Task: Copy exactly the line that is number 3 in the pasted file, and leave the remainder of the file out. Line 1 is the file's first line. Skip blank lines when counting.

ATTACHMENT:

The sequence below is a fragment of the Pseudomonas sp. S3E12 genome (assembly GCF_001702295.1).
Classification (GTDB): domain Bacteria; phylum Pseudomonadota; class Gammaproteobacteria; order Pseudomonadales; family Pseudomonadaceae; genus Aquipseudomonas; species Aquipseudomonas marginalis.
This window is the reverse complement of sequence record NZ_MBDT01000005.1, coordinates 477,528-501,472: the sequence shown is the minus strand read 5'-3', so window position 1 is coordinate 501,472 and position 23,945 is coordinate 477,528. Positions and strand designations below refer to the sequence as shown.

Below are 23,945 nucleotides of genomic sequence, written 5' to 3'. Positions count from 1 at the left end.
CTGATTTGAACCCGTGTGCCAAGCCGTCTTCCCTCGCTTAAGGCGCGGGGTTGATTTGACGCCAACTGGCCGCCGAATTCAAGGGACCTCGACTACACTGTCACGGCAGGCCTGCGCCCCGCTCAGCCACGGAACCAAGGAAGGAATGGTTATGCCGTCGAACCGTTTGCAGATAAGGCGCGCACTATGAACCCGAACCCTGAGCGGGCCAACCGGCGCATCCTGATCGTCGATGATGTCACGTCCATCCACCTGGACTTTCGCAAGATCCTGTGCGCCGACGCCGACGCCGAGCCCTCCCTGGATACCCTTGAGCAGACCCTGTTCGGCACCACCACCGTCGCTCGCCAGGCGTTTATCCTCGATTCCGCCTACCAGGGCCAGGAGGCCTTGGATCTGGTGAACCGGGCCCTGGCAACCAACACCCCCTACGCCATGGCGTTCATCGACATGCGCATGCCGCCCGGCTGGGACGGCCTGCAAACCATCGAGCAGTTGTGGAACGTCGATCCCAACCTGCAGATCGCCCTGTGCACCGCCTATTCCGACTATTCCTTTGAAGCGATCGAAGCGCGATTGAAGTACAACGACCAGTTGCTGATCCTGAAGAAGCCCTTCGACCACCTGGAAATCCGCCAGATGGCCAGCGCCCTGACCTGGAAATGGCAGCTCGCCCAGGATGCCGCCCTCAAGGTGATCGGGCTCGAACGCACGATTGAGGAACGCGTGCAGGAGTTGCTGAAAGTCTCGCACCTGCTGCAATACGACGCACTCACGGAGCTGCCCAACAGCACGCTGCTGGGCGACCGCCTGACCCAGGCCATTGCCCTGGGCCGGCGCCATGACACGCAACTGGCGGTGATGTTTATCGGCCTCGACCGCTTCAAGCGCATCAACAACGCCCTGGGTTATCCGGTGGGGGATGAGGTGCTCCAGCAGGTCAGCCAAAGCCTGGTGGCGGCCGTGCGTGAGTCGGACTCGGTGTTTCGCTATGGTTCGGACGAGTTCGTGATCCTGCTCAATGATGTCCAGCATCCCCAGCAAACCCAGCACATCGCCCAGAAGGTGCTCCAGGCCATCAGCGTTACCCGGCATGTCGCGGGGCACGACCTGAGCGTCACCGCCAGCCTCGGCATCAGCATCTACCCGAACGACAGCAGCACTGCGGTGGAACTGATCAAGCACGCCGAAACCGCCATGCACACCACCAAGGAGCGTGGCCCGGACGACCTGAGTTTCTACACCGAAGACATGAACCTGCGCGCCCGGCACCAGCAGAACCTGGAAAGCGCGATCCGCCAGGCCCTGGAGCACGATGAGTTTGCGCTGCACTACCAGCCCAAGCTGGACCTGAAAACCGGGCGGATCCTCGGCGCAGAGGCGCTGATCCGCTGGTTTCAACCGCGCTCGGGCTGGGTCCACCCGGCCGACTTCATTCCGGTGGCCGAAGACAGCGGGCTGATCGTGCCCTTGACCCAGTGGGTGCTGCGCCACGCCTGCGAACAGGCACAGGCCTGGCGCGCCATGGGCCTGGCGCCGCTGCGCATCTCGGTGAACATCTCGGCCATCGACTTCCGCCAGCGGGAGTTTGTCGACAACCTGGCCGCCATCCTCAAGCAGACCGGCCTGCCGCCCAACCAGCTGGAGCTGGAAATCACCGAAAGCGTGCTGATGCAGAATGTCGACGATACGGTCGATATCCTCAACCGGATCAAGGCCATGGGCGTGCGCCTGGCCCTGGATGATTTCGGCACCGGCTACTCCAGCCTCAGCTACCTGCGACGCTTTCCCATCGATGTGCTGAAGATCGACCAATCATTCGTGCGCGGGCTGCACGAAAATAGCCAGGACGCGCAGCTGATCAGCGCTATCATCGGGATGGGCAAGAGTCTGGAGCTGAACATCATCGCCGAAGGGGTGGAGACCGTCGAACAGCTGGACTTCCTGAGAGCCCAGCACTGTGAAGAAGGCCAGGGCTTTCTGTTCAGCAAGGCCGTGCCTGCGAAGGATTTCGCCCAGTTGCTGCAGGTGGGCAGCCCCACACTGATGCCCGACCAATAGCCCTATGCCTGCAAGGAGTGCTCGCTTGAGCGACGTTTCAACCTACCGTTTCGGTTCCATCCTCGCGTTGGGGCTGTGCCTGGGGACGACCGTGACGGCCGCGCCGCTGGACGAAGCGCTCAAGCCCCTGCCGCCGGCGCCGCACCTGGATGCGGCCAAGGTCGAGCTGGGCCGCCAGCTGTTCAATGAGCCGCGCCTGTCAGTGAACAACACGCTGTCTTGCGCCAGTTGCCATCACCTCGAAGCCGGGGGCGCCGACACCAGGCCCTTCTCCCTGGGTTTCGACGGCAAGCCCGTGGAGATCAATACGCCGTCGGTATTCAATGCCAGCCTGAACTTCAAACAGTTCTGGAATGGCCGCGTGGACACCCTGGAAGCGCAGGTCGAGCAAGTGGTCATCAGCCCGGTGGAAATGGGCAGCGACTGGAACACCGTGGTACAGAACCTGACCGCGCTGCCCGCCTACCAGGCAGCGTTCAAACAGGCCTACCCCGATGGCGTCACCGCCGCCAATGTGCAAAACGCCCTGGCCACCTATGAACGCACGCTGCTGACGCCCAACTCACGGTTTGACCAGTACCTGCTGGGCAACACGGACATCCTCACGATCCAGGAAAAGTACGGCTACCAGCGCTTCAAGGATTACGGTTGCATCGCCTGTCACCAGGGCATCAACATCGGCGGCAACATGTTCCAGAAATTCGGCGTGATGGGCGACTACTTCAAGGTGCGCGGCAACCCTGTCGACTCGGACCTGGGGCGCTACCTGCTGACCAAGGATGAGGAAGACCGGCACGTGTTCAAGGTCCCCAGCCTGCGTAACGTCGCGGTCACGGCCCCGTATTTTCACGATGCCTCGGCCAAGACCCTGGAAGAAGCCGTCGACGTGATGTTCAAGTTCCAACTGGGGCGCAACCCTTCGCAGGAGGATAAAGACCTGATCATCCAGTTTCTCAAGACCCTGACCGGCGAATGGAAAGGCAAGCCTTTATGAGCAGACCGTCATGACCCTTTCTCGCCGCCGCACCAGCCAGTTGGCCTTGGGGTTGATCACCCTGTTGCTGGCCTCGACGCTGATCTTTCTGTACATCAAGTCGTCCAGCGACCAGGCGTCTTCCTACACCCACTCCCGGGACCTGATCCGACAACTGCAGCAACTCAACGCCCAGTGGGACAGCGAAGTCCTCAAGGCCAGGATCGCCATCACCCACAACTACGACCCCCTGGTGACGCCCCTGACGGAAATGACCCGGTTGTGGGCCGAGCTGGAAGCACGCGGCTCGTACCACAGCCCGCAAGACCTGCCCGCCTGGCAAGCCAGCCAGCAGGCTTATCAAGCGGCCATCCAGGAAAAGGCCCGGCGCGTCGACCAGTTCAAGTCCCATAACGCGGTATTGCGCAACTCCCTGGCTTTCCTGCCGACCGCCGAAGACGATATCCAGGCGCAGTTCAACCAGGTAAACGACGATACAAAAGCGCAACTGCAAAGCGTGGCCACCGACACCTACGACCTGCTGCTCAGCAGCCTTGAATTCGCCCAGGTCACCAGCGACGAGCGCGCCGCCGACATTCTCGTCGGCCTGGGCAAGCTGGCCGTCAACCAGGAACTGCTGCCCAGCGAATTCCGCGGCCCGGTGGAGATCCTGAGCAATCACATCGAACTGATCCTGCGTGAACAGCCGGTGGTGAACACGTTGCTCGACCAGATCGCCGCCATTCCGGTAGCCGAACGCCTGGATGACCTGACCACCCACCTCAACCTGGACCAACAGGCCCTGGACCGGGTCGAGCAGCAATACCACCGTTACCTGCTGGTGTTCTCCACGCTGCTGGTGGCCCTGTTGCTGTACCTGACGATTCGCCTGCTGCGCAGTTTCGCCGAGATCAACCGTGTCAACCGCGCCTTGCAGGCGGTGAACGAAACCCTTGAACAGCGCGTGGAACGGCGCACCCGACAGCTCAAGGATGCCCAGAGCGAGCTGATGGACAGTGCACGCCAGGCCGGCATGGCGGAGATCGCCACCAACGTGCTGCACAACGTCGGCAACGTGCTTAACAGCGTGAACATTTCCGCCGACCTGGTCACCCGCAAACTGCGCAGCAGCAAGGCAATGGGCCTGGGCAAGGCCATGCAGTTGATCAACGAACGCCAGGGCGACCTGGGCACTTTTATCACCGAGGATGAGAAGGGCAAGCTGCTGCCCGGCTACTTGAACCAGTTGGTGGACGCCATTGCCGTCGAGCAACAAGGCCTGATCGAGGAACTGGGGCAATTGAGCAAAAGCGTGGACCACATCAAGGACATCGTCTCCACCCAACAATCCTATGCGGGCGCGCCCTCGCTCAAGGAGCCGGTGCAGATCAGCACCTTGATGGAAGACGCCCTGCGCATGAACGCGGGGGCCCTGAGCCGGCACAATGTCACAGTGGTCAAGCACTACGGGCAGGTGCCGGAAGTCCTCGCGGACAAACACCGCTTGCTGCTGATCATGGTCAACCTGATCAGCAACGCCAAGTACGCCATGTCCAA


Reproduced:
This window is the reverse complement of sequence record NZ_MBDT01000005.1, coordinates 477,528-501,472: the sequence shown is the minus strand read 5'-3', so window position 1 is coordinate 501,472 and position 23,945 is coordinate 477,528. Positions and strand designations below refer to the sequence as shown.